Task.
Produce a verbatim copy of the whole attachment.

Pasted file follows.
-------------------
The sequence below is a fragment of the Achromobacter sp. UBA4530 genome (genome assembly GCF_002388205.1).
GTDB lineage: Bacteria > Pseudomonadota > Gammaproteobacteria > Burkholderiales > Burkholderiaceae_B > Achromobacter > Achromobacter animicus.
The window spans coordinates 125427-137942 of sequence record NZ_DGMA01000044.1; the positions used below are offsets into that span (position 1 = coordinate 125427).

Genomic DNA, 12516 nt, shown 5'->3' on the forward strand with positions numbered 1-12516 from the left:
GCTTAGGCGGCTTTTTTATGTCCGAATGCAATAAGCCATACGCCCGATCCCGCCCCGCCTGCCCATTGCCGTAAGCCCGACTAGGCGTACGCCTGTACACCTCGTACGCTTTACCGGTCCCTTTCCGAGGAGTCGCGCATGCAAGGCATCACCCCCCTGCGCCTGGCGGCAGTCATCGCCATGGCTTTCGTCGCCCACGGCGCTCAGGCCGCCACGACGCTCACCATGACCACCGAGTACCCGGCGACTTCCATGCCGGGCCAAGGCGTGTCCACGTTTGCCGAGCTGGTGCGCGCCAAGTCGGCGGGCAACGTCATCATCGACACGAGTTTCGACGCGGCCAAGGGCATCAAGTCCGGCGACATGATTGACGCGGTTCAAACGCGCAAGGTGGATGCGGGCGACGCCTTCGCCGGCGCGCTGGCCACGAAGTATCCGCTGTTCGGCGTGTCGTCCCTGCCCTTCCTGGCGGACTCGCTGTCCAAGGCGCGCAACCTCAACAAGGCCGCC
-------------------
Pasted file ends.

The sequence below is a fragment of the Achromobacter sp. UBA4530 genome (genome assembly GCF_002388205.1).
GTDB lineage: Bacteria > Pseudomonadota > Gammaproteobacteria > Burkholderiales > Burkholderiaceae_B > Achromobacter > Achromobacter animicus.
The window spans coordinates 125427-137942 of sequence record NZ_DGMA01000044.1; the positions used below are offsets into that span (position 1 = coordinate 125427).

Genomic DNA, 12516 nt, shown 5'->3' on the forward strand with positions numbered 1-12516 from the left:
GCTTAGGCGGCTTTTTTATGTCCGAATGCAATAAGCCATACGCCCGATCCCGCCCCGCCTGCCCATTGCCGTAAGCCCGACTAGGCGTACGCCTGTACACCTCGTACGCTTTACCGGTCCCTTTCCGAGGAGTCGCGCATGCAAGGCATCACCCCCCTGCGCCTGGCGGCAGTCATCGCCATGGCTTTCGTCGCCCACGGCGCTCAGGCCGCCACGACGCTCACCATGACCACCGAGTACCCGGCGACTTCCATGCCGGGCCAAGGCGTGTCCACGTTTGCCGAGCTGGTGCGCGCCAAGTCGGCGGGCAACGTCATCATCGACACGAGTTTCGACGCGGCCAAGGGCATCAAGTCCGGCGACATGATTGACGCGGTTCAAACGCGCAAGGTGGATGCGGGCGACGCCTTCGCCGGCGCGCTGGCCACGAAGTATCCGCTGTTCGGCGTGTCGTCCCTGCCCTTCCTGGCGGACTCGCTGTCCAAGGCGCGCAACCTCAACAAGGCCGCC